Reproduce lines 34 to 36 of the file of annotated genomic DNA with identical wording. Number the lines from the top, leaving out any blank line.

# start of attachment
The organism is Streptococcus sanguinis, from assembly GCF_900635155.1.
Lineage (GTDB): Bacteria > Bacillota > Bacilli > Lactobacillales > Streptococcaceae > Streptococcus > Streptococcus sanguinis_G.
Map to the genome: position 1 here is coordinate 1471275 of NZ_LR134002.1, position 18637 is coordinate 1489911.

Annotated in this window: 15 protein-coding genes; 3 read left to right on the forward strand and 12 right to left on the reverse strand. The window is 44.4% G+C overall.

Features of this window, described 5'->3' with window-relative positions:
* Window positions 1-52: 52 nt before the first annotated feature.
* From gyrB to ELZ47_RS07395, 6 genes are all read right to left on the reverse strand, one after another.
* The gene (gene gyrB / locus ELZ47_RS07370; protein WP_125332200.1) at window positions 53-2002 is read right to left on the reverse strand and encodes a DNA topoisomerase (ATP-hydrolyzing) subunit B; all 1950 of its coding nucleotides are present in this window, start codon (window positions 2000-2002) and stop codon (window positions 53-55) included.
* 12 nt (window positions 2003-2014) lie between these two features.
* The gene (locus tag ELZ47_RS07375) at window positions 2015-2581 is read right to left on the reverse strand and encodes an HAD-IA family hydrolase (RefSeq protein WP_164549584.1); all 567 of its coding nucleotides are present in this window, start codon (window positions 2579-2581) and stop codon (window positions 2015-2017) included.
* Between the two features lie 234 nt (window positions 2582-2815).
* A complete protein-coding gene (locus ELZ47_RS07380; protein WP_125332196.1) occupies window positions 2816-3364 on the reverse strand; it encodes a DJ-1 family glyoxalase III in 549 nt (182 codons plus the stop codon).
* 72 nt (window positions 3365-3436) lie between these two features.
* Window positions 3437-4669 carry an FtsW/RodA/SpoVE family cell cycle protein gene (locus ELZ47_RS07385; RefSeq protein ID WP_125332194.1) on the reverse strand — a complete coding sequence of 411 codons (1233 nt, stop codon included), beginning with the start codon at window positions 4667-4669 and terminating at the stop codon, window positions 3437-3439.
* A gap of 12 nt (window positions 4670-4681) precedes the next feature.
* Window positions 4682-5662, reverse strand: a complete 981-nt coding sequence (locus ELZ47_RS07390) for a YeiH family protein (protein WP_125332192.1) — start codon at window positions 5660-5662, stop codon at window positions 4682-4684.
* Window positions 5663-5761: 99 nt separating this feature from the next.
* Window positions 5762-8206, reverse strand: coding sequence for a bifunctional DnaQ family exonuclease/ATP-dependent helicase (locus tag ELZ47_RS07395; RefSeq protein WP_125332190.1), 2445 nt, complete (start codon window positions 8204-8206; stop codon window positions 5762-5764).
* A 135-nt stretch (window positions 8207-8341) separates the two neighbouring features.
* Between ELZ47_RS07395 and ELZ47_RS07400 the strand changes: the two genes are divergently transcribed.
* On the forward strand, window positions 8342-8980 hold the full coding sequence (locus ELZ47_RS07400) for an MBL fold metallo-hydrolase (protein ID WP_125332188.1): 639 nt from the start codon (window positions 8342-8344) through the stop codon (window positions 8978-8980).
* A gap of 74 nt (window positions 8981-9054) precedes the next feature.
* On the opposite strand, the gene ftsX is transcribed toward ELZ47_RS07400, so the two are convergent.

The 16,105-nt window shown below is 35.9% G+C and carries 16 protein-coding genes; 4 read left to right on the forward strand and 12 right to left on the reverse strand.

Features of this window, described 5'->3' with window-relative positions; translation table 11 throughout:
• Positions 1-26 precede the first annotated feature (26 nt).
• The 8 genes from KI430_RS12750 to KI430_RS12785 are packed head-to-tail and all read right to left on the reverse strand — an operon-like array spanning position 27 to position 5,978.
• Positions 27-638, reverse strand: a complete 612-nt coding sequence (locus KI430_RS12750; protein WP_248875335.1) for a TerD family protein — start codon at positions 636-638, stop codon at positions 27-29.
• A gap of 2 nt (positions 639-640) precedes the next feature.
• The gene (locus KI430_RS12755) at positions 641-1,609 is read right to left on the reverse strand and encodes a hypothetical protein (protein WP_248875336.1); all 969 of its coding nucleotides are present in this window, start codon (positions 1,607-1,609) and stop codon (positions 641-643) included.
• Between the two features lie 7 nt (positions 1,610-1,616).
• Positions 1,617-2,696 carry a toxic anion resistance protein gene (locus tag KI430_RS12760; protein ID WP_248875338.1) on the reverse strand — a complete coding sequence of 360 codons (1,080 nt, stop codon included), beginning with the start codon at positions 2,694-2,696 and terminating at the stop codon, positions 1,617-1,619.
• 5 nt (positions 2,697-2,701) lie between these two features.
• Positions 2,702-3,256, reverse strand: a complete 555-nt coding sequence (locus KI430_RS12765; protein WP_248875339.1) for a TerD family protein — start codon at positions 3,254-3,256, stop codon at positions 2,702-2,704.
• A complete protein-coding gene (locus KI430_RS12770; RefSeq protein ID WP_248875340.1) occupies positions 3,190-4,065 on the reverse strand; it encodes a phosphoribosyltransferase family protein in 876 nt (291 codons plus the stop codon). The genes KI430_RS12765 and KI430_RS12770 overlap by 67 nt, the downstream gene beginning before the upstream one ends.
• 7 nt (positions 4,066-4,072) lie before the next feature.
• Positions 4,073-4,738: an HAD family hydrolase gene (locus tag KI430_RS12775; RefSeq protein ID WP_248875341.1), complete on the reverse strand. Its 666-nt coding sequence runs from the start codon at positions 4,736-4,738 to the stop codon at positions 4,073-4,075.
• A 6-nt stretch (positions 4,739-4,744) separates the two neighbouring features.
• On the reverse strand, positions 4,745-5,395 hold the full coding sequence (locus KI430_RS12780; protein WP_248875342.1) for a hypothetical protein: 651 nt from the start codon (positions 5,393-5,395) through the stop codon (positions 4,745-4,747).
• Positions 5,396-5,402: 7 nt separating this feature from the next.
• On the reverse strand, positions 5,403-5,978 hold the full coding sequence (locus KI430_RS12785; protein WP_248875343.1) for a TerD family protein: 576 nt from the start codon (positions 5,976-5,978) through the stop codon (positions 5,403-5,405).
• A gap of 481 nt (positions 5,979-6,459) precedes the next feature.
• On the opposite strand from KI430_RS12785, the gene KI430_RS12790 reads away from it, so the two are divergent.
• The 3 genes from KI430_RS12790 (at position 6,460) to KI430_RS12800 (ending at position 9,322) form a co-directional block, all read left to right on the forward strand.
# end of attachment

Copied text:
• Positions 2,702-3,256, reverse strand: a complete 555-nt coding sequence (locus KI430_RS12765; protein WP_248875339.1) for a TerD family protein — start codon at positions 3,254-3,256, stop codon at positions 2,702-2,704.
• A complete protein-coding gene (locus KI430_RS12770; RefSeq protein ID WP_248875340.1) occupies positions 3,190-4,065 on the reverse strand; it encodes a phosphoribosyltransferase family protein in 876 nt (291 codons plus the stop codon). The genes KI430_RS12765 and KI430_RS12770 overlap by 67 nt, the downstream gene beginning before the upstream one ends.
• 7 nt (positions 4,066-4,072) lie before the next feature.